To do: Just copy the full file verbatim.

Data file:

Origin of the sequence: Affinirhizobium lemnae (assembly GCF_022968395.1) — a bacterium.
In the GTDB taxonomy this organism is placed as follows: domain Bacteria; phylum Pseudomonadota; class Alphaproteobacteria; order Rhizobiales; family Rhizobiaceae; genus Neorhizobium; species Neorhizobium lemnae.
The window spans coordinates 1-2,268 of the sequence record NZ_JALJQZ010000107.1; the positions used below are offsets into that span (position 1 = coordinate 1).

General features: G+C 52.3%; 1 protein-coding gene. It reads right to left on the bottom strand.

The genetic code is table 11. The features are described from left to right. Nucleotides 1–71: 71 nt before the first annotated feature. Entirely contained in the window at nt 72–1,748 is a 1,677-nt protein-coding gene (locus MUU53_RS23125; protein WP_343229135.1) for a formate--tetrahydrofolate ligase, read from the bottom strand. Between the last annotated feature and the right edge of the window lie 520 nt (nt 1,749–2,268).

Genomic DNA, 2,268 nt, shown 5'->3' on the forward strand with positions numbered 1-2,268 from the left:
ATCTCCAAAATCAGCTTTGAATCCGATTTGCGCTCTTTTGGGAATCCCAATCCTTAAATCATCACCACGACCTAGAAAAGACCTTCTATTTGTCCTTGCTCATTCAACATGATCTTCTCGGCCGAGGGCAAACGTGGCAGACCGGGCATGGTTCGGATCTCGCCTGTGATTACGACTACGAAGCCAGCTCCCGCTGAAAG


Origin of the sequence: Affinirhizobium lemnae (assembly GCF_022968395.1) — a bacterium.
In the GTDB taxonomy this organism is placed as follows: domain Bacteria; phylum Pseudomonadota; class Alphaproteobacteria; order Rhizobiales; family Rhizobiaceae; genus Neorhizobium; species Neorhizobium lemnae.
The window spans coordinates 1-2,268 of the sequence record NZ_JALJQZ010000107.1; the positions used below are offsets into that span (position 1 = coordinate 1).

General features: G+C 52.3%; 1 protein-coding gene. It reads right to left on the bottom strand.

The genetic code is table 11. The features are described from left to right. Nucleotides 1–71: 71 nt before the first annotated feature. Entirely contained in the window at nt 72–1,748 is a 1,677-nt protein-coding gene (locus MUU53_RS23125; protein WP_343229135.1) for a formate--tetrahydrofolate ligase, read from the bottom strand. Between the last annotated feature and the right edge of the window lie 520 nt (nt 1,749–2,268).

Genomic DNA, 2,268 nt, shown 5'->3' on the forward strand with positions numbered 1-2,268 from the left:
ATCTCCAAAATCAGCTTTGAATCCGATTTGCGCTCTTTTGGGAATCCCAATCCTTAAATCATCACCACGACCTAGAAAAGACCTTCTATTTGTCCTTGCTCATTCAACATGATCTTCTCGGCCGAGGGCAAACGTGGCAGACCGGGCATGGTTCGGATCTCGCCTGTGATTACGACTACGAAGCCAGCTCCCGCTGAAAG